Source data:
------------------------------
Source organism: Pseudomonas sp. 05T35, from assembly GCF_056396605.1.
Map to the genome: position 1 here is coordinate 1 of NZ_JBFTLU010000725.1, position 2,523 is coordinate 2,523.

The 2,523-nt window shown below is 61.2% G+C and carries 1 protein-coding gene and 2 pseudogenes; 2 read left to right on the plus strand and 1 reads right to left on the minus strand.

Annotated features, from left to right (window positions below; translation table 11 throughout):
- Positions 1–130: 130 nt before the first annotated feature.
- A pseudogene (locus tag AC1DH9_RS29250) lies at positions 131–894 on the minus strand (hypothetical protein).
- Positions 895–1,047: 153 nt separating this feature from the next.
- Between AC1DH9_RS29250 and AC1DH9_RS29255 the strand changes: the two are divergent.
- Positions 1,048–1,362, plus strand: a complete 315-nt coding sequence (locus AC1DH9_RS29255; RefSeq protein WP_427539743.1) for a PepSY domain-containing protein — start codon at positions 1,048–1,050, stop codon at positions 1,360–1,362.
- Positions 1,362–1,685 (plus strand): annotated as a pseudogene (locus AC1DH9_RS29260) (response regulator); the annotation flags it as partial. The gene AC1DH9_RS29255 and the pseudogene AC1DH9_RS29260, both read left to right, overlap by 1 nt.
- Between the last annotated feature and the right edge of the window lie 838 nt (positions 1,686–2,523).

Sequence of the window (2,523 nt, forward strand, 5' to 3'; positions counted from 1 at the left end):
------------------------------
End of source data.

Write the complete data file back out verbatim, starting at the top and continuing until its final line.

Source organism: Pseudomonas sp. 05T35, from assembly GCF_056396605.1.
Map to the genome: position 1 here is coordinate 1 of NZ_JBFTLU010000725.1, position 2,523 is coordinate 2,523.

The 2,523-nt window shown below is 61.2% G+C and carries 1 protein-coding gene and 2 pseudogenes; 2 read left to right on the plus strand and 1 reads right to left on the minus strand.

Annotated features, from left to right (window positions below; translation table 11 throughout):
- Positions 1–130: 130 nt before the first annotated feature.
- A pseudogene (locus tag AC1DH9_RS29250) lies at positions 131–894 on the minus strand (hypothetical protein).
- Positions 895–1,047: 153 nt separating this feature from the next.
- Between AC1DH9_RS29250 and AC1DH9_RS29255 the strand changes: the two are divergent.
- Positions 1,048–1,362, plus strand: a complete 315-nt coding sequence (locus AC1DH9_RS29255; RefSeq protein WP_427539743.1) for a PepSY domain-containing protein — start codon at positions 1,048–1,050, stop codon at positions 1,360–1,362.
- Positions 1,362–1,685 (plus strand): annotated as a pseudogene (locus AC1DH9_RS29260) (response regulator); the annotation flags it as partial. The gene AC1DH9_RS29255 and the pseudogene AC1DH9_RS29260, both read left to right, overlap by 1 nt.
- Between the last annotated feature and the right edge of the window lie 838 nt (positions 1,686–2,523).

Sequence of the window (2,523 nt, forward strand, 5' to 3'; positions counted from 1 at the left end):